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Facebook has some big plans for the next ten years

Artificial intelligence and augmented reality, anyone?

Oculus Rift, the VR headset, is seen as a long-term bet for the company.
Oculus Rift, the VR headset, is seen as a long-term bet for the company.
Image: AP Photo/Jae C. Hong

WITH FACEBOOK POSTING a $3.2 billion in revenue last night as part of its latest earnings call, the focus was on how mobile was driving the company forward.

Yet the most interesting aspect of the call wasn’t what’s happening now, but its plans for other services like Instagram, Whatsapp, Messenger and Oculus VR (the company it bought back in February).

At the conference call last night, Facebook CEO Mark Zuckerberg split up the company’s plans into three, five and ten year segments, alongside the usual plan of connecting the world

“We’re going to prepare for the future by investing aggressively,” said Zuckerberg. “The strength of the business today is putting us in a strong position to invest in the future.”

For the first three, it will focus on improving things for existing communities (i.e. advertisers), and mentioned how certain trends like the ice-bucket challenge show how much of a reach it has (ice-bucket challenge videos were viewed 10 billion times on the site).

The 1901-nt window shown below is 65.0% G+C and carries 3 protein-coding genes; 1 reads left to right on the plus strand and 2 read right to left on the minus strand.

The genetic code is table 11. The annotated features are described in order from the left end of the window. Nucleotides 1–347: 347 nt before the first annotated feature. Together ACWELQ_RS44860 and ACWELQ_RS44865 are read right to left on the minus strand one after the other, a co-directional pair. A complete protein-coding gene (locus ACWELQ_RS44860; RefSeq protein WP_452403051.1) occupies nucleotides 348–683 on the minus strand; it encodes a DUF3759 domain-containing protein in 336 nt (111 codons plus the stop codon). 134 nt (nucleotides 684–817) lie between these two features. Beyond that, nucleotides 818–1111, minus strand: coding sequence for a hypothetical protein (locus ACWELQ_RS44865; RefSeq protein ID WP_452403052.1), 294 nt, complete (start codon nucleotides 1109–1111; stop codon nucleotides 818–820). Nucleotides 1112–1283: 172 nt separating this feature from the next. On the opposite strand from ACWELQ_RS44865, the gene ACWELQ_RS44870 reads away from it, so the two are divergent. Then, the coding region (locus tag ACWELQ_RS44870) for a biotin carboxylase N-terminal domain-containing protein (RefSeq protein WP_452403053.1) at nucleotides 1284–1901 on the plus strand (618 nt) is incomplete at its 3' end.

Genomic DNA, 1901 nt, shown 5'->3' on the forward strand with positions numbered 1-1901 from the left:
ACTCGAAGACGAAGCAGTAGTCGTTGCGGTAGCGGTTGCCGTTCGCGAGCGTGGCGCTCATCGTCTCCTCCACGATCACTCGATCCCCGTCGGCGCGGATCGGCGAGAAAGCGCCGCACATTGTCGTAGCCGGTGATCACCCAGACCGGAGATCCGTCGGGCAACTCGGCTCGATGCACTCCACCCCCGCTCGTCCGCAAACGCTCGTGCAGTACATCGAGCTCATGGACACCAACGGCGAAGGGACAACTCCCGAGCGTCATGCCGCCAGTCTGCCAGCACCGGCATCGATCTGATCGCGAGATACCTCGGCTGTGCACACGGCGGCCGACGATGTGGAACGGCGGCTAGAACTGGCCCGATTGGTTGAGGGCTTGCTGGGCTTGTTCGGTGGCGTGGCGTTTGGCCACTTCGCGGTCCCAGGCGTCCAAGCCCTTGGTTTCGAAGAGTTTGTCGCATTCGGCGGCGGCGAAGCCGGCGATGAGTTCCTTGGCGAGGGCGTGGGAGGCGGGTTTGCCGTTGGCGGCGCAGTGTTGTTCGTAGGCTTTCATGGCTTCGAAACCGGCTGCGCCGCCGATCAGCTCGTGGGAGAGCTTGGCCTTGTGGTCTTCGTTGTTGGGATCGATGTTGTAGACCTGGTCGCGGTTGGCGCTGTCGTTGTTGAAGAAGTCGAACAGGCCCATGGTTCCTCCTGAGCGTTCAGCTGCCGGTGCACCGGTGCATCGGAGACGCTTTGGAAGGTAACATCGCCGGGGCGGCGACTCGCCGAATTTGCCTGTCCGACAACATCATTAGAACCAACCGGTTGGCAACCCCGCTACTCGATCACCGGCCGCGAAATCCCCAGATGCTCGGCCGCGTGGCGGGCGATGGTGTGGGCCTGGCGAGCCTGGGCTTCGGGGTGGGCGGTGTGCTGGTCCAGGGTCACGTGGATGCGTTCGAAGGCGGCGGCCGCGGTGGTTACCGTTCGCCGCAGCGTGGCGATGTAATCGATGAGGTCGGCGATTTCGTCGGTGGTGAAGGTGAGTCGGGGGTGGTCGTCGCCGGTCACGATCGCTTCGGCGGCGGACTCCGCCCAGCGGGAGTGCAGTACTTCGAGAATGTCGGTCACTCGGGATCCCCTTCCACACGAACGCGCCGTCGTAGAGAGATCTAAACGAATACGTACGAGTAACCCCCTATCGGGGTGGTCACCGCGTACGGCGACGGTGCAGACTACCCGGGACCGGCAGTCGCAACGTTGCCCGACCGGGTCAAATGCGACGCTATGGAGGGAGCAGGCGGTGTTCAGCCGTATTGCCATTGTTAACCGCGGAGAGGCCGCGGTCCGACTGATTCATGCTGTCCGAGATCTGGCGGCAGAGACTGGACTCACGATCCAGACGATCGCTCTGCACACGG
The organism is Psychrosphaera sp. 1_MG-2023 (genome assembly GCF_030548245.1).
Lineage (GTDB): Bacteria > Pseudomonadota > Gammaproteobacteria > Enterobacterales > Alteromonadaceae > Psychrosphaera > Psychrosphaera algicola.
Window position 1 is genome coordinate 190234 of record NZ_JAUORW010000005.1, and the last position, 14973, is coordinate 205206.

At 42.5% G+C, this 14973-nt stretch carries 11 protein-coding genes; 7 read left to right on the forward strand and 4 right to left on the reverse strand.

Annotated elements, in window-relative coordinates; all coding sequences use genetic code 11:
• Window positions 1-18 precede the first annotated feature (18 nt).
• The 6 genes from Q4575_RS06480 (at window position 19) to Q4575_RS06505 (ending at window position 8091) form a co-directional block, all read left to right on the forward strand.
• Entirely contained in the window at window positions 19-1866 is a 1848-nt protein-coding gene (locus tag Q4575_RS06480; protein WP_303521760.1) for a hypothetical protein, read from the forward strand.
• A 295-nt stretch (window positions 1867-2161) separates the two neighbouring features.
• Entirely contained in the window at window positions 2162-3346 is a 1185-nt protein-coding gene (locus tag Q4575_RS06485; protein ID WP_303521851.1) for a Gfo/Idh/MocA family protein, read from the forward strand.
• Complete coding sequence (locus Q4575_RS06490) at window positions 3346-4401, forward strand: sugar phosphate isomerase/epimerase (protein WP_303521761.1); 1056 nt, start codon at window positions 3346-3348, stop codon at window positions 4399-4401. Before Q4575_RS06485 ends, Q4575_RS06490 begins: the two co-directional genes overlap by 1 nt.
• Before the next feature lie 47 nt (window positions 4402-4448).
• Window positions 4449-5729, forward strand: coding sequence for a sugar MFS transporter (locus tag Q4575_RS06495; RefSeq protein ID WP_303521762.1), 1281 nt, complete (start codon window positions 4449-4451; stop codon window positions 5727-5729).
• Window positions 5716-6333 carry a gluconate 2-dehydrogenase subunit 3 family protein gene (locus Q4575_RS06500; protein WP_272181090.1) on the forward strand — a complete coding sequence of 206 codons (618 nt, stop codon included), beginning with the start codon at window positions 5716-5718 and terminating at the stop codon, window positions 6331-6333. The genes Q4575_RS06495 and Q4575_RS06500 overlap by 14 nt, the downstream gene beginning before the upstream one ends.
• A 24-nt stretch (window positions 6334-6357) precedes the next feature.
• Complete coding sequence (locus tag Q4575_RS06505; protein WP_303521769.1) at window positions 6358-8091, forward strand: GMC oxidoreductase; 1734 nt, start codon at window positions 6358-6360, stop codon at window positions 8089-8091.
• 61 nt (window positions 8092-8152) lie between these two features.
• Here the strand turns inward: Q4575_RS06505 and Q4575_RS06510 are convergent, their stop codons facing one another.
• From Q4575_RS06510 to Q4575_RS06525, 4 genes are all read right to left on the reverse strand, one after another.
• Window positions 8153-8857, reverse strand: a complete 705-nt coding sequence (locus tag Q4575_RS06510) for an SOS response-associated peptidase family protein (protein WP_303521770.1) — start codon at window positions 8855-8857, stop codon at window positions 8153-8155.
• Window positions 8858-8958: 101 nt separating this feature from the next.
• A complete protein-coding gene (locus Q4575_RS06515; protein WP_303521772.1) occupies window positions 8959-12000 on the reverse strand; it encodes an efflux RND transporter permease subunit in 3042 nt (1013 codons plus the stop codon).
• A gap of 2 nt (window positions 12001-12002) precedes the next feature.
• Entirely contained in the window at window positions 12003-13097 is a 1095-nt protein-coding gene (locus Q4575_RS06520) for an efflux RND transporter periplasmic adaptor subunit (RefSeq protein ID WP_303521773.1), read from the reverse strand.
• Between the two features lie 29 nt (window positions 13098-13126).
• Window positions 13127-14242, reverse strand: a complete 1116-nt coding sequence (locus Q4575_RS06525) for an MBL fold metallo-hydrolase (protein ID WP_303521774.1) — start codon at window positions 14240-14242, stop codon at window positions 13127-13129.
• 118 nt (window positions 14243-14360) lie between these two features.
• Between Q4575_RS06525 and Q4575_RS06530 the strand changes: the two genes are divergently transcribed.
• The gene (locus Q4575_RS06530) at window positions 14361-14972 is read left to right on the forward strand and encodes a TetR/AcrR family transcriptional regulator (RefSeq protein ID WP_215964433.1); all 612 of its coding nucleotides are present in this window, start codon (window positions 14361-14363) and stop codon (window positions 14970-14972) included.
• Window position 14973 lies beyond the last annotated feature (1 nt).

The five year plan sees a focus on turning apps like Facebook Messenger, Instagram and Whatsapp into their own businesses, mentioning that he wants them to reach one billion connected users. The aim is to make Facebook the central point for all of them, calling it a “cross-platform platform”, while each one caters for different needs.

It’s the ten year goal that is the most intriguing as the focus is to build the next-generation computing platform, which could heavily involve Oculus, the virtual-reality company that it acquired for $2 billion earlier this year, and augmented reality.

Artificial intelligence would play a part in this vision, something Zuckerberg originally mentioned at his public appearance at Tsinghua University in Beijing last week.

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Also included in that ten year plan is Internet.org, its initiative to connect the world to the web, and more importantly Facebook itself.

More than 864 million people use Facebook every day, and more than 1.12 billion access the site through smartphones or tablets every month.

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About the author:

Quinton O'Reilly

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